animals that use metabolically generated heat to regulate body temperature independently of ambient temperature. Endothermy is a synapomorphy of the Mammalia, although it may have arisen in a (now extinct) synapsid ancestor; the fossil record does not distinguish these possibilities. Convergent in birds.
union of egg and spermatozoan
forest biomes are dominated by trees, otherwise forest biomes can vary widely in amount of precipitation and seasonality.
having a body temperature that fluctuates with that of the immediate environment; having no mechanism or a poorly developed mechanism for regulating internal body temperature.
An animal that eats mainly insects or spiders.
animals that live only on an island or set of islands.
offspring are produced in more than one group (litters, clutches, etc.) and across multiple seasons (or other periods hospitable to reproduction). Iteroparous animals must, by definition, survive over multiple seasons (or periodic condition changes).
having the capacity to move from one place to another.
the area in which the animal is naturally found, the region in which it is endemic.
active during the night
rainforests, both temperate and tropical, are dominated by trees often forming a closed canopy with little light reaching the ground. Epiphytes and climbing plants are also abundant. Precipitation is typically not limiting, but may be somewhat seasonal.
scrub forests develop in areas that experience dry seasons.
breeding is confined to a particular season
reproduction that includes combining the genetic contribution of two individuals, a male and a female
uses touch to communicate
Living on the ground.
the region of the earth that surrounds the equator, from 23.5 degrees north to 23.5 degrees south.
uses sight to communicate
reproduction in which fertilization and development take place within the female body and the developing embryo derives nourishment from the female.
Goodman, S., O. Langrand, C. Raxworthy. 1993. Food habits of the Madagascar long-eared owl Asio madagascariensis in two habitats in southern Madagascar. Ostritch, 64: 79-85.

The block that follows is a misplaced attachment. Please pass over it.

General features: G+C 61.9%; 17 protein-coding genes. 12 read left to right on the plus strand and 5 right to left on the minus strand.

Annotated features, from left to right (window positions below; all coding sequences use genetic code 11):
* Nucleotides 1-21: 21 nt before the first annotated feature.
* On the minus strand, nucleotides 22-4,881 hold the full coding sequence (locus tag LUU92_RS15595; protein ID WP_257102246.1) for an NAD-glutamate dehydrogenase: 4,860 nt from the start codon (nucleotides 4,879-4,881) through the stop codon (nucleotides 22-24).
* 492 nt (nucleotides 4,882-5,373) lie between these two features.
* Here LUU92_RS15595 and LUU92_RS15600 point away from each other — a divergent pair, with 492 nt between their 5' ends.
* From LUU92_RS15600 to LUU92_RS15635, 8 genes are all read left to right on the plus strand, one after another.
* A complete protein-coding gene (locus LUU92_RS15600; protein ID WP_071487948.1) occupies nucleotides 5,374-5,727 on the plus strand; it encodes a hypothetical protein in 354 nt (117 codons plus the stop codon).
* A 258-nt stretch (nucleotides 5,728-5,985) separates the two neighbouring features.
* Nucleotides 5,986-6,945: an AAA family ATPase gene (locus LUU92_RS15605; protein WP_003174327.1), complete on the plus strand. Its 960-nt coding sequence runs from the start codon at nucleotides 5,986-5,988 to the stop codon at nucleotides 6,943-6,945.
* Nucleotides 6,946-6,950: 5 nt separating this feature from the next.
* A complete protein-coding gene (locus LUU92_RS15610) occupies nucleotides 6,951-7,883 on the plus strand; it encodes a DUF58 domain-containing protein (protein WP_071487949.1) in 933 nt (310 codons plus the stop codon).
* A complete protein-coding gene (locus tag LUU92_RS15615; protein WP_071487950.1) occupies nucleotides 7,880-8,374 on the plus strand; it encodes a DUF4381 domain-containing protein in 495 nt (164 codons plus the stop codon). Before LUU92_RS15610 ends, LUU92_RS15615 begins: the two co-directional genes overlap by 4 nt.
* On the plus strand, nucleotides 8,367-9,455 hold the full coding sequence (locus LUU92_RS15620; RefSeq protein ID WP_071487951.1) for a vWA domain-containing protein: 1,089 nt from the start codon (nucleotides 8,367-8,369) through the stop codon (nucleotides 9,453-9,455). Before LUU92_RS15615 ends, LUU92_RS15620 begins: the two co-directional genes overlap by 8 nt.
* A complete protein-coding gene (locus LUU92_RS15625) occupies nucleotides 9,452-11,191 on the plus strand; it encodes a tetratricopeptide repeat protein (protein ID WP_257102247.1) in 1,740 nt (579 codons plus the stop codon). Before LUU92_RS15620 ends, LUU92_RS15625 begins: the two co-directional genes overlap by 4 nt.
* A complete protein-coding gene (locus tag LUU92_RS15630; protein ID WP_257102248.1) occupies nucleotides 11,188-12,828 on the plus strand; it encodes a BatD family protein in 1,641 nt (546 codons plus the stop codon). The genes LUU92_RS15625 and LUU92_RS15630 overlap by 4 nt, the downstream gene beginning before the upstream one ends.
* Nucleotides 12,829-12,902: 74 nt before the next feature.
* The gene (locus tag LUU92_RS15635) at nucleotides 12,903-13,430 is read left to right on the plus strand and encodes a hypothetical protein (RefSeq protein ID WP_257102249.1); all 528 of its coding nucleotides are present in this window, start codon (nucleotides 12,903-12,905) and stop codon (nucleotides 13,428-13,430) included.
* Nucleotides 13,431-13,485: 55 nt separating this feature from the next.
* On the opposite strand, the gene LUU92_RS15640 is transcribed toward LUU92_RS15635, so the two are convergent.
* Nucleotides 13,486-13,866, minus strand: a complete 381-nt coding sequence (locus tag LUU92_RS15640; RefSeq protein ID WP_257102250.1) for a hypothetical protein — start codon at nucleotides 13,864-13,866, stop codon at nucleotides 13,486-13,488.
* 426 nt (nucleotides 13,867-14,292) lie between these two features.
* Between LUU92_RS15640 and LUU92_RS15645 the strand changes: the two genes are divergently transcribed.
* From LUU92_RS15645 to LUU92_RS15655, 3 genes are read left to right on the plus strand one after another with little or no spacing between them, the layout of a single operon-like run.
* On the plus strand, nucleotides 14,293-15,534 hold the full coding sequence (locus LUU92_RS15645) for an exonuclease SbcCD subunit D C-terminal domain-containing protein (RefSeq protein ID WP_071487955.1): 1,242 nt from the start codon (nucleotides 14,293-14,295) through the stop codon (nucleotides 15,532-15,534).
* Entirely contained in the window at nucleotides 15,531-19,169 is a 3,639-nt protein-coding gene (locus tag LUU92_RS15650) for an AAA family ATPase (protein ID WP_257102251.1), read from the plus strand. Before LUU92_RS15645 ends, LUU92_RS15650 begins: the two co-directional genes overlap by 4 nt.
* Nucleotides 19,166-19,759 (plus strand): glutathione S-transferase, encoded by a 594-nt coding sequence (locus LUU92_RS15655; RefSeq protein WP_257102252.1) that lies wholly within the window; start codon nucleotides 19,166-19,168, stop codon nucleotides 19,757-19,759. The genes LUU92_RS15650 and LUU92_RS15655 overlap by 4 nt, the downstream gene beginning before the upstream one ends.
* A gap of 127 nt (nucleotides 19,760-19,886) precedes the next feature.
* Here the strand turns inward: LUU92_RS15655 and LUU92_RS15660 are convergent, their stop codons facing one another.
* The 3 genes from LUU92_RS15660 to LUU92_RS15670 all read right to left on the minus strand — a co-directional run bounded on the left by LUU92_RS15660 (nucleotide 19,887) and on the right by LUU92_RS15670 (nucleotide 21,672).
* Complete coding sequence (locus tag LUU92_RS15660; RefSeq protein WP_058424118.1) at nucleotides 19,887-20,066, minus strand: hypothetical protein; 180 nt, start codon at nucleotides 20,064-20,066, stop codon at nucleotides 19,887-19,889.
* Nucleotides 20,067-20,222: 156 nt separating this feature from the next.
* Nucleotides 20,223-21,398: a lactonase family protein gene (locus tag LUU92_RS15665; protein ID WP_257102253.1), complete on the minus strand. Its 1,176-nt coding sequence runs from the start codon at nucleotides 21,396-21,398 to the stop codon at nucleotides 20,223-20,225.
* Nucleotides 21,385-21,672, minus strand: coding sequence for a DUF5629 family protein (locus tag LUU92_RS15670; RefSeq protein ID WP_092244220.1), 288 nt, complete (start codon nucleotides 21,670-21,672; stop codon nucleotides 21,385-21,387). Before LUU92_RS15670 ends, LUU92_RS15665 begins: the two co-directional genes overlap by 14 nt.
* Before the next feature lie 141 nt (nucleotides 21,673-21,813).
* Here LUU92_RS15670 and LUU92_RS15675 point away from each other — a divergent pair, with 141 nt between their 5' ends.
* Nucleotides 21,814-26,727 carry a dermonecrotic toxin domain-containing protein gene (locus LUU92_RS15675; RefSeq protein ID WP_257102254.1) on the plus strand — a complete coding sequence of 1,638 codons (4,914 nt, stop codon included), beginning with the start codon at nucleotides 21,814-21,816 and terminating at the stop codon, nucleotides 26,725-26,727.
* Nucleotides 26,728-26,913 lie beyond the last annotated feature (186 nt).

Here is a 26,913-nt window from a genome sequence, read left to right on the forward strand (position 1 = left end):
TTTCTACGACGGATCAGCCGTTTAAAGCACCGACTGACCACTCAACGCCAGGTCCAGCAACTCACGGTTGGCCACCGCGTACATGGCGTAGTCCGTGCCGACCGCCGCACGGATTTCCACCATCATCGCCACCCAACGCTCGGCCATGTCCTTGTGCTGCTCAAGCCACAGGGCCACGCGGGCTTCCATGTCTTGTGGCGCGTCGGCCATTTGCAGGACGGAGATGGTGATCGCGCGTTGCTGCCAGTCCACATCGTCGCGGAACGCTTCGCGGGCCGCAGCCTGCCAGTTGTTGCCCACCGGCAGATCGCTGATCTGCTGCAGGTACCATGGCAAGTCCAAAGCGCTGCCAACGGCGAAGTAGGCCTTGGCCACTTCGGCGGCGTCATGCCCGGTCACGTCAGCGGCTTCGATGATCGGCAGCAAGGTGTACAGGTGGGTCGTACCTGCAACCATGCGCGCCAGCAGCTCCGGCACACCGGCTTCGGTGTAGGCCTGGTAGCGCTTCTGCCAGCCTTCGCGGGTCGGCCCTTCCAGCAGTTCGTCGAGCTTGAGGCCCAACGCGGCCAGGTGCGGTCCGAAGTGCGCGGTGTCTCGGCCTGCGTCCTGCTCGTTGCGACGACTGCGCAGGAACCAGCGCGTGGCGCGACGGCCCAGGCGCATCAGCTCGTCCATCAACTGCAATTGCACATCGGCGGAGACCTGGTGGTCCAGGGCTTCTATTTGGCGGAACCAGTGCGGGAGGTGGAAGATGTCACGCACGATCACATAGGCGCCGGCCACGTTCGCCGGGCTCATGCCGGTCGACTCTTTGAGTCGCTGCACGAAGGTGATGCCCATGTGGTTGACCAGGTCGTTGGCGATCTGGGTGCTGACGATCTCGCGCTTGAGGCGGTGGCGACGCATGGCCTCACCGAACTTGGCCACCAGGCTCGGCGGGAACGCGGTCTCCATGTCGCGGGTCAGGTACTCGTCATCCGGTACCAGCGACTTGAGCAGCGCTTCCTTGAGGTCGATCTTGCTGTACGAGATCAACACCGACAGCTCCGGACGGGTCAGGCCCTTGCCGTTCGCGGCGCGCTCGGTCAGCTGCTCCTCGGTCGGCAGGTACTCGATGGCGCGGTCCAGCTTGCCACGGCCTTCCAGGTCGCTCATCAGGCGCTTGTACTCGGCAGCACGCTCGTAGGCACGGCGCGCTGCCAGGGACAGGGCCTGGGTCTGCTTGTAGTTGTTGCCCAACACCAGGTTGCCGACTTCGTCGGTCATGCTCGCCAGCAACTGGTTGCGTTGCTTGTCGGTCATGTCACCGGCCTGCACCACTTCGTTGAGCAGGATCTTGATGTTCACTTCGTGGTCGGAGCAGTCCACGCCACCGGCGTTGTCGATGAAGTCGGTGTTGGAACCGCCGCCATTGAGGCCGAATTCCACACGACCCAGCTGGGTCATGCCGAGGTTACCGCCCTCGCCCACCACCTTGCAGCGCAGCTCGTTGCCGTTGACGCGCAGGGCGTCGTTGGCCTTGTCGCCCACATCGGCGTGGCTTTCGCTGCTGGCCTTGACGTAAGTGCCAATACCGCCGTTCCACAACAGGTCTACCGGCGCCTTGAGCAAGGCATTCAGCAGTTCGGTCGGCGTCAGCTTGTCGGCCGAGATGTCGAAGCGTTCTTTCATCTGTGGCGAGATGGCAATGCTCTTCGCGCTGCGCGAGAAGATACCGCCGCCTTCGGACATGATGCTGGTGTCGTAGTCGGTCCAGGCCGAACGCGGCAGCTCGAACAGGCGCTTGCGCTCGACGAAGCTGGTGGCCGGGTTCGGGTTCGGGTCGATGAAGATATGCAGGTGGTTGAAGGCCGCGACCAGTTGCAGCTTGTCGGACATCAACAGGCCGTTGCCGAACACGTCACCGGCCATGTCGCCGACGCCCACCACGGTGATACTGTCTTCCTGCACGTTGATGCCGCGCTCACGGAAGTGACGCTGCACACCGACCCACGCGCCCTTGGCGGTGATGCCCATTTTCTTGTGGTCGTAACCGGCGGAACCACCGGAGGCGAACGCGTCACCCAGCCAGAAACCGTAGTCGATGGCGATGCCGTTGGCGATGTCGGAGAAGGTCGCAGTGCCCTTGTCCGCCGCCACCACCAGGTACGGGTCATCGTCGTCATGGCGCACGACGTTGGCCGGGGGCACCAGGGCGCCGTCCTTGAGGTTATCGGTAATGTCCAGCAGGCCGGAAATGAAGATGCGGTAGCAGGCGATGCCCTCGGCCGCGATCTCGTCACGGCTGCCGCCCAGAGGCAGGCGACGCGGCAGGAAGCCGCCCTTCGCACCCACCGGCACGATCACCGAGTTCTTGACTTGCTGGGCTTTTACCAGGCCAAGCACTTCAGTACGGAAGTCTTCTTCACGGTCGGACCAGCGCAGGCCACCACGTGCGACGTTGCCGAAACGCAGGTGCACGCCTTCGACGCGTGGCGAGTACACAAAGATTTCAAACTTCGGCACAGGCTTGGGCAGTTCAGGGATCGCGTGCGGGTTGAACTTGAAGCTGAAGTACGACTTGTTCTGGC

Goodman, S., O. Langrand, C. Raxworthy. 1993. The food habits of the barn owl Tyto alba at three sites on Madagascar. Ostritch, 64: 160-171.
Nowak, R. 1999. Walker's Mammals of the World, Sixth Edition. Baltimore and London: The Johns Hopkins University Press.
Olson, L., S. Goodman. 2003. Phylogeny and biogeography of tenrecs. Pp. 1235-1242 in S Goodman, J Benstead, eds. The Natural History of Madagascar. Chicago and London: The University of Chicago Press.
Peveling, R., A. McWilliam, P. Nagel, H. Rasolomanana, Raholijaona, L. Rakotomianina, A. Ravoninjatovo, C. Dewhurst, G. Gibson, S. Rafanomezana, C. Tingle. 2003. Impact on locust control on harvester termites and endemic vertebrate predators in Madagascar. Journal of Applied Ecology, 40: 729-741.
Poduschka, W., C. Poduschka. 1985.
Stephenson, P. 2003. Lipotyphla (Insectivora): The Natural History of Madagascar. Chicago and London: The University of Chicago Press., Large-eared Tenrec. Pp. 1265-1267 in S Goodman, J Benstead, eds.
Tingle, C., J. Rother, C. Dewhurst, S. Lauer, W. King. 2000. "Pesticide Action Network" (On-line pdf). Accessed December 02, 2004 at http://www.pan-uk.org/briefing/fipronil.pdf.